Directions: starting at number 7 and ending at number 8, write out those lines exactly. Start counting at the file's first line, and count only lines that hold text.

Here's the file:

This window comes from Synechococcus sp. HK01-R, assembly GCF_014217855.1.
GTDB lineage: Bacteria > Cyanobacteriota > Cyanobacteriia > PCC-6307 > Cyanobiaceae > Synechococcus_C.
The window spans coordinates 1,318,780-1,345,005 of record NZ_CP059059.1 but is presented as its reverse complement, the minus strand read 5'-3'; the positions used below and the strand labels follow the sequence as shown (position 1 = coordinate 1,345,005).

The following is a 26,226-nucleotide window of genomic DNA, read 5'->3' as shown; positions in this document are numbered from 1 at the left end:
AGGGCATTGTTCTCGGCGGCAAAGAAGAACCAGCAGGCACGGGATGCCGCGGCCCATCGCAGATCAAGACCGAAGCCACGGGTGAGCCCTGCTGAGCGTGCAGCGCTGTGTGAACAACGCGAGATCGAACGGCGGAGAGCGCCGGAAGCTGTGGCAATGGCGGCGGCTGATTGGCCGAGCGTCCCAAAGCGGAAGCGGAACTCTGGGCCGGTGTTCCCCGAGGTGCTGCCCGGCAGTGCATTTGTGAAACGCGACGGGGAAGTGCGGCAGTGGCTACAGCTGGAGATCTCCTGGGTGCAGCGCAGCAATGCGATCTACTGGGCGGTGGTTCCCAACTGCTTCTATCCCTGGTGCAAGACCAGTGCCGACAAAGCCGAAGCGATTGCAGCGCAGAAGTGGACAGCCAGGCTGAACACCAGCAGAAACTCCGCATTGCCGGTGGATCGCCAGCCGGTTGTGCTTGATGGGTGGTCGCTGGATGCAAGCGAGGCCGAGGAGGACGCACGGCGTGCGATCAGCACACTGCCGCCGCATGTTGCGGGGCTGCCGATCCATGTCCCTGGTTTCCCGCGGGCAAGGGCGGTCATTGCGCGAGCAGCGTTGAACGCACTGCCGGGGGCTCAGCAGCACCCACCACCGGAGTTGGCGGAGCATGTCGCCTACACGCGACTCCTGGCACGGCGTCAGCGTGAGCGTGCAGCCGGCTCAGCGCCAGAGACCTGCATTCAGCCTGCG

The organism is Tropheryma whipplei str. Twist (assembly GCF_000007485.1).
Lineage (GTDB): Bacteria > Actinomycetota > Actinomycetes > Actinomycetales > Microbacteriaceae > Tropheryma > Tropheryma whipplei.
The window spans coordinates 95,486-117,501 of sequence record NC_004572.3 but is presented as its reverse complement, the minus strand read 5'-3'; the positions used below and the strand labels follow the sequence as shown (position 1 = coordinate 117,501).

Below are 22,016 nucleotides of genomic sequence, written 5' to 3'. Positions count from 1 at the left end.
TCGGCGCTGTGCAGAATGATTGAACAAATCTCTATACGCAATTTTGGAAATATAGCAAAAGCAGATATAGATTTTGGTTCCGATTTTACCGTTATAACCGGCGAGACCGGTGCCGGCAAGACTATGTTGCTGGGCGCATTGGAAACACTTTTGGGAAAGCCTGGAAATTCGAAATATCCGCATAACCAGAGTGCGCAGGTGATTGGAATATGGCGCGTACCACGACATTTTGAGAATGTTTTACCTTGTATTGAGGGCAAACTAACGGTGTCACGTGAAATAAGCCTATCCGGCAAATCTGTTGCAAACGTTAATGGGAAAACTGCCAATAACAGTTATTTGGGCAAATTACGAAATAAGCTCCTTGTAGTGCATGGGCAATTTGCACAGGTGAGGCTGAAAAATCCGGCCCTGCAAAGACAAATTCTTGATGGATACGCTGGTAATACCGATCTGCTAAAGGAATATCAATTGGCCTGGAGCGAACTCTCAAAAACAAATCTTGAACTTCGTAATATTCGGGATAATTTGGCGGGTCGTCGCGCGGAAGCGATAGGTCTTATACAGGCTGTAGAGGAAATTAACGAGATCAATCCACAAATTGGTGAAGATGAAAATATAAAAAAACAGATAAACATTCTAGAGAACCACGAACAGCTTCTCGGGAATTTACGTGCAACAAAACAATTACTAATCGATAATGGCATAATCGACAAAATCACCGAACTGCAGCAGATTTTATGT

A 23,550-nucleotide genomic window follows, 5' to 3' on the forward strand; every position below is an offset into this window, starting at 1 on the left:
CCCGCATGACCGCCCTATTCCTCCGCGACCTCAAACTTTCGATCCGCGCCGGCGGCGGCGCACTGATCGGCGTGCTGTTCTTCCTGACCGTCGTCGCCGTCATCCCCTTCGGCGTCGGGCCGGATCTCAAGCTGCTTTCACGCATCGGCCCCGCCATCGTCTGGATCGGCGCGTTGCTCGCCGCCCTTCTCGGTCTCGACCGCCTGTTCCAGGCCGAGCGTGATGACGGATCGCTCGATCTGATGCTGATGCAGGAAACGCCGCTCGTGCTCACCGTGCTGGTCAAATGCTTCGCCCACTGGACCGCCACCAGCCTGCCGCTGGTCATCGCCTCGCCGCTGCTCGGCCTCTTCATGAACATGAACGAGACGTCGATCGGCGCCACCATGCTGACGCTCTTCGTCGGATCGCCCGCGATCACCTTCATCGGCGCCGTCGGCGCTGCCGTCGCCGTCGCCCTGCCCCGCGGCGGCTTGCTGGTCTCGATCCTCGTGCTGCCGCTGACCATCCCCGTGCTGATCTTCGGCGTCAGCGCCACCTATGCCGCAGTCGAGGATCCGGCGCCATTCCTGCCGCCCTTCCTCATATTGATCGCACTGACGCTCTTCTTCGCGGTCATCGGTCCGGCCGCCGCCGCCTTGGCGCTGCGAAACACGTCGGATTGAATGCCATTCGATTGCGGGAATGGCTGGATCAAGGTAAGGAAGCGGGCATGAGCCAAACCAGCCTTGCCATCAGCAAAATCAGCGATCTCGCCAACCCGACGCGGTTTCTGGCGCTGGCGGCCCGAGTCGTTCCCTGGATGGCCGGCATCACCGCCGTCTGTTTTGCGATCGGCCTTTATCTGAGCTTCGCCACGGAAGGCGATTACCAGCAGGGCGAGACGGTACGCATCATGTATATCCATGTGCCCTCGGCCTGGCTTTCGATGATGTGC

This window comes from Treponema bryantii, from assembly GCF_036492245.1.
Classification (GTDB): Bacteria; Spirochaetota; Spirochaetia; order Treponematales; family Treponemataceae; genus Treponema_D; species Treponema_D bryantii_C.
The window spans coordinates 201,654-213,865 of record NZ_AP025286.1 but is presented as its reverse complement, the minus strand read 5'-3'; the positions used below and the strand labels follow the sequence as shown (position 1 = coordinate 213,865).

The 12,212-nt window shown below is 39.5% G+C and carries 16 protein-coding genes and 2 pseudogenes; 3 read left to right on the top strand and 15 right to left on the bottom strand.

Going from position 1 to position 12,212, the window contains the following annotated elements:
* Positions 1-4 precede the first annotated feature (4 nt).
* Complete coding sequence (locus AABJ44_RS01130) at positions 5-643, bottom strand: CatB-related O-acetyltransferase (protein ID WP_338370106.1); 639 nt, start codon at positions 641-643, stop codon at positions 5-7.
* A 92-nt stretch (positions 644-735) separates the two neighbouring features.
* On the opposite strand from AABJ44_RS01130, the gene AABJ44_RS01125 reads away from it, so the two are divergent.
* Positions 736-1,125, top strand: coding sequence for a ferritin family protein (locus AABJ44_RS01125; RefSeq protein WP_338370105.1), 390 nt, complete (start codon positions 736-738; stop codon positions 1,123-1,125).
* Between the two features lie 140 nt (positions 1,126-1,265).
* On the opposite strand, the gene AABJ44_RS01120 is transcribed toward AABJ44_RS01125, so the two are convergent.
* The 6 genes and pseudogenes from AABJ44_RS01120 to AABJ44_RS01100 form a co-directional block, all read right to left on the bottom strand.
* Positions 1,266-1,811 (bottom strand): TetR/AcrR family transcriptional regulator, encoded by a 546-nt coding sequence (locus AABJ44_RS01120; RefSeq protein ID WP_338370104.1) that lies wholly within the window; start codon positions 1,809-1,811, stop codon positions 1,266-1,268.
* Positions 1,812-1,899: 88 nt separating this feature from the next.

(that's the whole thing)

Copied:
Lineage (GTDB): Bacteria > Actinomycetota > Actinomycetes > Actinomycetales > Microbacteriaceae > Tropheryma > Tropheryma whipplei.
The window spans coordinates 95,486-117,501 of sequence record NC_004572.3 but is presented as its reverse complement, the minus strand read 5'-3'; the positions used below and the strand labels follow the sequence as shown (position 1 = coordinate 117,501).